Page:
Ingress Abbey wharf. There are ancient landing rights here. A jetty was built for Empire Paper Mills when the mill opened and this area is now being built on as part of the current housing development. Originally it was built as an integral part of the new mill.-It was 625’ long by 32' wide and connected to the shore by three approaches. It extended out into the river 411' ft with a depth of water to allow vessels to come alongside at the lowest. It included a large travelling transporter tower with electrically driven hoists and winches to load vessels and an electrically driven endless cable railway to transport raw materials to warehouses. Coal transshipment was in a different area with a different system to minimise contamination by coal dust. Barges and other small craft were also handled with a special crane and other equipment
The works’ railway system extended the entire length of the wharf, using the works' locomotives. In 1908 this was connected to the South East and Chatham Railway east of Greenhithe Station. It appears that the line to the works ran north eastwards and through the park in front of Ingress Abbey,

Ingress Park Avenue
This is the spine road through the new estate

Lovers Lane
Ha Ha. In the lane are the remains of an 18th Ha-Ha from the time of e mansion house that preceded the current Ingress Abbey. Maps of the mid 19th show Lovers Lane on an embankment and appearing turning at a bridge.
Boundary stone. This is either a boundary marker for the 1833 Ingress estate or maybe a parish boundary stone between Greenhithe and Swanscombe. It is a square stone with B inscribed on one side and I on the other
Folly bridge. This has two arches, the eastern arch larger and the western a smaller. Both arches have flint walls
Lovers Lane pit – this is an old chalk pit to the east of the southern end of Lovers Lane.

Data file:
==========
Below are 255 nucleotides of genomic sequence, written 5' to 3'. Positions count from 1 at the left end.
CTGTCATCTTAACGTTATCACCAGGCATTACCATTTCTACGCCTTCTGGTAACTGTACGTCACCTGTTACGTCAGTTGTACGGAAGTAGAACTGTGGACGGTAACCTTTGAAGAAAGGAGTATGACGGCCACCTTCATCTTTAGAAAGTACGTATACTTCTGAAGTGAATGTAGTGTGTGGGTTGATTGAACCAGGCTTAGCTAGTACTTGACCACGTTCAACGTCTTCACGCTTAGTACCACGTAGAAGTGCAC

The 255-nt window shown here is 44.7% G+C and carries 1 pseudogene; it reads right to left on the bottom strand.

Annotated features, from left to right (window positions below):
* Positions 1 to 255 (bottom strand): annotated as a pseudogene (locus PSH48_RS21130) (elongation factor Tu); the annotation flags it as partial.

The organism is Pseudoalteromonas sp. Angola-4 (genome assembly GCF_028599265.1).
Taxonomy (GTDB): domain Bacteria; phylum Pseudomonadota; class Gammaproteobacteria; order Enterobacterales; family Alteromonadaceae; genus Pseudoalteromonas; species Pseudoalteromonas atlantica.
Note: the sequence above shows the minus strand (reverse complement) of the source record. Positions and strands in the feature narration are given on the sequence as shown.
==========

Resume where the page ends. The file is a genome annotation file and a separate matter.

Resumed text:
Park Cliff Cottages. These were at the northern end of the lane
Barge Yard. This dated from the late 1890s and was on the site of part of the later Empire Paper Mills Wharf at the end of Lovers Lane.


Palladian Circus
Modern housing around a central mound.
Tudor Mound with Hermit's cave. This had once been assumed to have been established during the 16th century, but there is no evidence of its date. It now has a spiral walk up to the top where there appears to be a spire. There is said to be a small flint grotto buried somewhere near the top.

Riverfront
Memorial to the Incorporated Thames Nautical Training College, H.M.S. Worcester, on the river bank.  Seats and circular mosaic design at the end of The Boulevard.
Chichester and Arethusa. In 1866, Lord Shaftesbury, promoted the idea of a naval training ship for homeless boys in London and persuaded the Admiralty to loan a redundant 50-gun frigate. It was moored on the Thames off Greenhithe. And managed by the Committee of the National Refuges for Homeless and Destitute Children. In 1873, following a donation from Angela Burdett-Coutts towards, a second ship was established, the Arethusa.  The increase in the use of steam power led to a fall in demand for naval crews and it was decided in 1889 to replace the Chichester. By the late 1920s, the Arethusa in a poor state and was told to leave Greenhithe by the Port of London Authority. In 1932 it was replaced by the Peking with a new mooring at Lower Upnor

Swanscombe Cement Works
A small part of the Swanscombe cement works
is on the eastern edge of the square.
Thames Nautical Training College H.M. S. Worcester
The Thames Nautical Training College for over a hundred years used ships named HMS Worcester. London ship-owners and insurance owners subscribed to the institution to train officers for a seagoing career. The Admiralty loaned a frigate H.M.S. Worcester and it opened in 1862 moving to Greenhithe in 1871. A series of other boats were used and renamed Worcester, The Cutty Sark was also used here during the Second World War. In 1968 Worcester became redundant and was sold to be broken up in Belgium in 1978 and the college used Ingress Abbey. This closed and the land wad sold to Crest Nicholson in 1995.

Sources
Baldwin. The River and the Downs
British Listed Buildings. Web ste
Bygone Kent
Children’s Homes. Web site
Gravesend History Society transactions
Lost Hospitals. Web site
Penguin Kent,
Pevsner and Cherry, West Kent
Wheatley and Meulenkamp. Follies